It has been four years since the Unite the Right rally brought violence to the city of Charlottesville, Virginia, and elected officials are reflecting on the somber anniversary.
“Four years ago, white nationalist violence erupted in Charlottesville and resulted in the deaths of Heather Heyer, Lt. Jay Cullen and Trooper-Pilot Berke Bates,” Gov. Ralph Northam said in a statement. “Today, we pause to honor them and all of the lives forever changed that day.”
Heyer was killed when a driver intentionally drove his car into a crowd of counter-protesters at the rally, injuring 35 other people in the process.
Cullen and Bates were conducting aerial surveillance on the rally when their helicopter crashed.
Northam said while white nationalist violence has continued in the intervening years, he has seen signs of progress in Virginia.
“Across the Commonwealth, monuments to white supremacy have come down — including in Charlottesville just last month. Protests for racial justice continue to lead to real and lasting change,” Northam said.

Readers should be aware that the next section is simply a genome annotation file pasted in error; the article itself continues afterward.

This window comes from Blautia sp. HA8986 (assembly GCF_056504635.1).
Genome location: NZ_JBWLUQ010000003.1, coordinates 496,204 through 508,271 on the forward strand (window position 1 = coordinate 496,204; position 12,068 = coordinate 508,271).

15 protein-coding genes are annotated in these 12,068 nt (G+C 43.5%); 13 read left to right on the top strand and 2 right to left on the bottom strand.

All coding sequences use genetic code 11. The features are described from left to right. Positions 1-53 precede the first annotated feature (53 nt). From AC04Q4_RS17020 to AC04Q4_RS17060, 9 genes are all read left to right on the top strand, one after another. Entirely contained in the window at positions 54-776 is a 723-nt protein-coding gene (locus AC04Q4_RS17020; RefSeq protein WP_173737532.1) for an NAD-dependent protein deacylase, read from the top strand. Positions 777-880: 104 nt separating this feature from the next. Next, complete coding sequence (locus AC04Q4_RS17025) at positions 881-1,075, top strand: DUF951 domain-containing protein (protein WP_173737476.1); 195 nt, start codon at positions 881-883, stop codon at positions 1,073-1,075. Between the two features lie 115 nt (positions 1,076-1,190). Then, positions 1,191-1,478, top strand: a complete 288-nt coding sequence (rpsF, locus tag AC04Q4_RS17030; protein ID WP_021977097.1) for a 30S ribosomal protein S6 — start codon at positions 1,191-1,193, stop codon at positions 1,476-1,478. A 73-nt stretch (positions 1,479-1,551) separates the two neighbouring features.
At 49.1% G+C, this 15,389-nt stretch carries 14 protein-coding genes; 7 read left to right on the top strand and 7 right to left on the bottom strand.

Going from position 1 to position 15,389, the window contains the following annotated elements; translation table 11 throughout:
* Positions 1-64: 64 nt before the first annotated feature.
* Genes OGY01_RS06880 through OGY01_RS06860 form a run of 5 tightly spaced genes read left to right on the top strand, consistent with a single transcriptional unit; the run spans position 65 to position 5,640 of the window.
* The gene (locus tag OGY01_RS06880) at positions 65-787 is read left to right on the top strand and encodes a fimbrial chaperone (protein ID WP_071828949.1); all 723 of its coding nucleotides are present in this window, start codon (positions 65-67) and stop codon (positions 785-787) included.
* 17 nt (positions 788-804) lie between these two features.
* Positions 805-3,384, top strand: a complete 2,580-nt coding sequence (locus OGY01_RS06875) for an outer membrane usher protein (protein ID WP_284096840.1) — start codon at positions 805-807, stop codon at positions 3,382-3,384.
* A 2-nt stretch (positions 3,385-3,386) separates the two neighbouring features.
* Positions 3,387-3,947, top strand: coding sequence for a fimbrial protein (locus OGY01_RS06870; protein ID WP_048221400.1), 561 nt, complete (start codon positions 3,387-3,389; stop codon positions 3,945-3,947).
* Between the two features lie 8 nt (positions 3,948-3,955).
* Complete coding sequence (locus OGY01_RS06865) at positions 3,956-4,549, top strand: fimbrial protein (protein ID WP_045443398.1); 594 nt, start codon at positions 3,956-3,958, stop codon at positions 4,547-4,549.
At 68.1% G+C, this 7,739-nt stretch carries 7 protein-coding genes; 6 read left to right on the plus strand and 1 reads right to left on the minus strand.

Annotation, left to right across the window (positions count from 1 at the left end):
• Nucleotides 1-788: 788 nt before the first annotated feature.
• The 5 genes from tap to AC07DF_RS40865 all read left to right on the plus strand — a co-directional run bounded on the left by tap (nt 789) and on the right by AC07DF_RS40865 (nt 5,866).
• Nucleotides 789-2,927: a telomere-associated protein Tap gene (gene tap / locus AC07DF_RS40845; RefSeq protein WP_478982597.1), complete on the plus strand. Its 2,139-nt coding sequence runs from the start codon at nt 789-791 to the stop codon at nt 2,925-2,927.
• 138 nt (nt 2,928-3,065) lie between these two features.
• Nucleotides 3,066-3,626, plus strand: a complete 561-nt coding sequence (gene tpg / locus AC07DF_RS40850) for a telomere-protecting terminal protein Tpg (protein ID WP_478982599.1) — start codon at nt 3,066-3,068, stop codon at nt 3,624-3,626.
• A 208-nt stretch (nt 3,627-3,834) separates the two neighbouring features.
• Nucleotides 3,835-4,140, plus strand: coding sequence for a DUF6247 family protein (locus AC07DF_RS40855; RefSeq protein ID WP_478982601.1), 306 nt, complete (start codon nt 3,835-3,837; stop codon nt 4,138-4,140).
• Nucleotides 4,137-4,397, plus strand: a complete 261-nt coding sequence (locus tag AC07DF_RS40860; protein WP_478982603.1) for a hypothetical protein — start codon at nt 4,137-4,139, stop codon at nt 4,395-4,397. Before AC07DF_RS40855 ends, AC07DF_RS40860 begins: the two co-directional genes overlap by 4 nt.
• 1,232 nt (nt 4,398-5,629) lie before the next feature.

Sen. Tim Kaine (D-Va.) said the work to honor those who died on Aug. 12 continues.
“No one should live in fear of facing discrimination, hate or violence,” Kaine said. “We must honor Heather’s legacy by continuing the work to stamp out hate. Our communities are stronger when we join together to stand up for justice.”
And President Joe Biden said in a statement that in the events of Charlottesville, “the battle for the soul of America was laid bare for all to see.”
Biden called the rally-goers “Neo-Nazis, Klansmen and white supremacists,” adding, “What they didn’t account for was the extraordinary force of American goodness and decency.”
He said Heyer “was murdered while representing the best of us.”